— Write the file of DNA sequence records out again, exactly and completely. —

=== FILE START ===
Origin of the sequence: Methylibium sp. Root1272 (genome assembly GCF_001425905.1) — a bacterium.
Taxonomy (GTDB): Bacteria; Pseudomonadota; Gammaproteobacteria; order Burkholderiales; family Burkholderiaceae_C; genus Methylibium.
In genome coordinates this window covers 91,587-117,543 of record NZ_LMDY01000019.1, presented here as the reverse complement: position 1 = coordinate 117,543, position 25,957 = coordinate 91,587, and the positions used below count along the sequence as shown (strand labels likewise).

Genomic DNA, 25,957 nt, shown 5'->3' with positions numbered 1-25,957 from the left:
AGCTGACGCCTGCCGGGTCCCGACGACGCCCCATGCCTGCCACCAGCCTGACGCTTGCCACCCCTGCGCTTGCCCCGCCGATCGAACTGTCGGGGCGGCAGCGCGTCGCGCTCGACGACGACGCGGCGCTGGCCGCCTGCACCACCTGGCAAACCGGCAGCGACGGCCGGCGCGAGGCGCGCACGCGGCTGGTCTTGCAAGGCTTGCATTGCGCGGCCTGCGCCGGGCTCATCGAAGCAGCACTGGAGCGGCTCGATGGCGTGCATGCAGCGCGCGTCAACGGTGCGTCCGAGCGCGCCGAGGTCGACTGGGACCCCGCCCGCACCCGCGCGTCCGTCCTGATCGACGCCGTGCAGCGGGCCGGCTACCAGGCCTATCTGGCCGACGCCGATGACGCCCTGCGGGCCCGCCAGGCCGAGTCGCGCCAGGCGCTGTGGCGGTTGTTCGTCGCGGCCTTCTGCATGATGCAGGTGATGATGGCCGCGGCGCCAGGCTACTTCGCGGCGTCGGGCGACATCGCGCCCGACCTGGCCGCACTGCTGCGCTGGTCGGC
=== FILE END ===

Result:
Origin of the sequence: Methylibium sp. Root1272 (genome assembly GCF_001425905.1) — a bacterium.
Taxonomy (GTDB): Bacteria; Pseudomonadota; Gammaproteobacteria; order Burkholderiales; family Burkholderiaceae_C; genus Methylibium.
In genome coordinates this window covers 91,587-117,543 of record NZ_LMDY01000019.1, presented here as the reverse complement: position 1 = coordinate 117,543, position 25,957 = coordinate 91,587, and the positions used below count along the sequence as shown (strand labels likewise).

Genomic DNA, 25,957 nt, shown 5'->3' with positions numbered 1-25,957 from the left:
AGCTGACGCCTGCCGGGTCCCGACGACGCCCCATGCCTGCCACCAGCCTGACGCTTGCCACCCCTGCGCTTGCCCCGCCGATCGAACTGTCGGGGCGGCAGCGCGTCGCGCTCGACGACGACGCGGCGCTGGCCGCCTGCACCACCTGGCAAACCGGCAGCGACGGCCGGCGCGAGGCGCGCACGCGGCTGGTCTTGCAAGGCTTGCATTGCGCGGCCTGCGCCGGGCTCATCGAAGCAGCACTGGAGCGGCTCGATGGCGTGCATGCAGCGCGCGTCAACGGTGCGTCCGAGCGCGCCGAGGTCGACTGGGACCCCGCCCGCACCCGCGCGTCCGTCCTGATCGACGCCGTGCAGCGGGCCGGCTACCAGGCCTATCTGGCCGACGCCGATGACGCCCTGCGGGCCCGCCAGGCCGAGTCGCGCCAGGCGCTGTGGCGGTTGTTCGTCGCGGCCTTCTGCATGATGCAGGTGATGATGGCCGCGGCGCCAGGCTACTTCGCGGCGTCGGGCGACATCGCGCCCGACCTGGCCGCACTGCTGCGCTGGTCGGC